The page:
Sunday, October 23, 2011

The Perfect Intersection of Time and Place


It started with a question on the Discussion Kingdom forums:

“I've been checking out the site for a few hours. I see a lot of love for EPCOT . . . I just want to know why are so many people so passionate about EPCOT”

So I got to thinking: why is there so much affection for old-school EPCOT Center? I’ve done a lot of thinking about this, and I’ve formulated a theory. Tell me, what goes through your mind when you see this picture?

OregonTrailScreenshotBesides dysentery, I mean.

If you belong to the generation that grew up playing Oregon Trail on Apple II series computers in school, you’ll probably react with recognition and nostalgic fondness. “I remember that game!” you’ll say. “It was fun!” If you don’t belong to that generation, though, such fondness would be hard to understand. For a child of the 21st century, it’d be downright inexplicable. Only someone who grew up in the 1980s, when Oregon Trail and Apple II computers were state-of-the-art could really understand it.

And so it is with EPCOT. The Future World of the 1980s, where you could talk to a robot via telephone and use a computer touchscreen to make restaurant reservations or color a picture, was a wondrous place because it was the only place you could do those things. Today you can do them all with an iPhone and access the sum total of all human knowledge from almost anywhere.

In the early 80s, our perceptions of what the 21st century would bring were shaped by the nascent personal computer revolution and the brand-new Space Shuttle program. EPCOT Center was perfectly calibrated to showcase the future as we envisioned it then. When things went in a different direction, in many ways the park was unable to adapt. Unlike the experiences at the Magic Kingdom, which are basically timeless and can continue to appeal to new generations with only minor upgrades, many of the experiences offered at EPCOT Center’s Future World resonated best with kids in the 1980s, and their appeal does not translate to successive generations.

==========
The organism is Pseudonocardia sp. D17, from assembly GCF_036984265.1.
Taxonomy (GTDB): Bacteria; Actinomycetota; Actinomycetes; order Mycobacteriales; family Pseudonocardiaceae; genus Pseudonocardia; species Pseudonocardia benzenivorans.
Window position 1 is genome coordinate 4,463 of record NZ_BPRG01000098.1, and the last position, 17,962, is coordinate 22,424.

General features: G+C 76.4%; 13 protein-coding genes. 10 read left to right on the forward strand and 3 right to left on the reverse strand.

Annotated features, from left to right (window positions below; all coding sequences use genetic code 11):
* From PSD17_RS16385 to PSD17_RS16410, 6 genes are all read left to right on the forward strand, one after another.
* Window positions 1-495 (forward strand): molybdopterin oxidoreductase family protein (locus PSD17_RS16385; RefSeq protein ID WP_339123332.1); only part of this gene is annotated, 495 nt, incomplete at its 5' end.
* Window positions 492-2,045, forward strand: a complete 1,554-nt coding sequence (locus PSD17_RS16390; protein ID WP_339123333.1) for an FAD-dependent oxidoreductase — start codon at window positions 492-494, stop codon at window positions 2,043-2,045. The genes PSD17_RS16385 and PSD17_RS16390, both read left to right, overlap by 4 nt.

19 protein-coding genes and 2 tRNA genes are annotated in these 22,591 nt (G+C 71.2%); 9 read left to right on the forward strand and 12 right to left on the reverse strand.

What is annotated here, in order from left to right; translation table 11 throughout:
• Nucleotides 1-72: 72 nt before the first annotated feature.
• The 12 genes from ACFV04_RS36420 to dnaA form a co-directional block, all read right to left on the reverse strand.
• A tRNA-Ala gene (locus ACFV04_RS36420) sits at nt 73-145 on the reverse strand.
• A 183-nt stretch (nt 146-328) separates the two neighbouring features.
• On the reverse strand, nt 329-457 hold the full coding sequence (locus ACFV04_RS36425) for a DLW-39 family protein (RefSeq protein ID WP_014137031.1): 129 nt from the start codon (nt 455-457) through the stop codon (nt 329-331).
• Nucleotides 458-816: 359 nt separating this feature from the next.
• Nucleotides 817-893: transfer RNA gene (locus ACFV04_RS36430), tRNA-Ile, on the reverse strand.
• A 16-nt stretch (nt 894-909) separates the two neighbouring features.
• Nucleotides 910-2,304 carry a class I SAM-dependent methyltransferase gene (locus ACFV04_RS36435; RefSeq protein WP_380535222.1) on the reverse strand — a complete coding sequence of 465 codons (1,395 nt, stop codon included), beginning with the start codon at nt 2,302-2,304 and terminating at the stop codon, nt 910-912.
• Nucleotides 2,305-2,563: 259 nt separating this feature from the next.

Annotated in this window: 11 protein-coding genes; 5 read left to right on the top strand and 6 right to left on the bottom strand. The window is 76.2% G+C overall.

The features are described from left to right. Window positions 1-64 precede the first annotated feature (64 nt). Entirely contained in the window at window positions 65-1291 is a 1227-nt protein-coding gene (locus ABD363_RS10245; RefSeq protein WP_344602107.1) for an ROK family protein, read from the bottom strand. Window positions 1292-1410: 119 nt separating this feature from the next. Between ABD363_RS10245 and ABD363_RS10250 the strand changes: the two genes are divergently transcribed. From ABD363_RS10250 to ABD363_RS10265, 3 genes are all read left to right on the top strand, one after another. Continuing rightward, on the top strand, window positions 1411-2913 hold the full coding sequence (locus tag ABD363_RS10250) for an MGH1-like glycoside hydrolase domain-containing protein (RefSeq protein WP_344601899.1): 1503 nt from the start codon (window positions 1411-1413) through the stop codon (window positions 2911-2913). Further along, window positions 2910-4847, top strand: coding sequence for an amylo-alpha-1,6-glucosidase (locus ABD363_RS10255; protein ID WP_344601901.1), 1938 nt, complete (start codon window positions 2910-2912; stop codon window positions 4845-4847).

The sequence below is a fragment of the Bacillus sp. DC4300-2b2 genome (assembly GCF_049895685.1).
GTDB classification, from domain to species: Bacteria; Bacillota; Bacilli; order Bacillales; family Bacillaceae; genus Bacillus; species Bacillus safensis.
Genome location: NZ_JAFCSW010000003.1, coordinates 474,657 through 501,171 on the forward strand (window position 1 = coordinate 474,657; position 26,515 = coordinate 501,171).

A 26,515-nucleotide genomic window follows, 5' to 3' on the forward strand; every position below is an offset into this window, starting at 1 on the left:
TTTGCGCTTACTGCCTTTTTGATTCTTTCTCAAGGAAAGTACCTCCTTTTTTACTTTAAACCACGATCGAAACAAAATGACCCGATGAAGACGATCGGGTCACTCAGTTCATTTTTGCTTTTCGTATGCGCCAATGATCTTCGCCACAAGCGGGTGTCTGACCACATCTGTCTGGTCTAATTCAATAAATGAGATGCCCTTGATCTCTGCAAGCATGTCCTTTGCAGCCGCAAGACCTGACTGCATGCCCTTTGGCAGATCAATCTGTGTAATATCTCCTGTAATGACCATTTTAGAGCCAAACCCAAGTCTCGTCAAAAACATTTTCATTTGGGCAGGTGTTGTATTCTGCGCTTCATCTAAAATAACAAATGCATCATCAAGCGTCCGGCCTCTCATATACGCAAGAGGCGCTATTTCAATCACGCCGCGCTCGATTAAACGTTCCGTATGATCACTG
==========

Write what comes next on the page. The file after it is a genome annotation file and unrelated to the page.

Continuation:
I’m not saying that the stuff that replaced Horizons, World of Motion, or CommuniCore is better. But when someone outside my age group scratches their head and says they just can’t fathom why some people would rather watch a Horizons ride video than ride Mission:Space, I’ll understand where they’re coming from.

Wednesday, October 5, 2011

Thank You, Steve Jobs

Steve Jobs didn’t invent the personal computer or the graphical user interface. He didn’t invent MP3 players, tablet computers, or smartphones. But those devices have made such a huge impact on our lives largely because of his efforts. While other companies rolled out watered-down products designed by committees and focus groups (Microsoft’s Windows-powered Smart Displays, for example), Apple under Steve Jobs’ leadership consistently cranked out amazing stuff we never knew we wanted until we saw it.

So thank you, Steve Jobs. Thank you for the 21st century.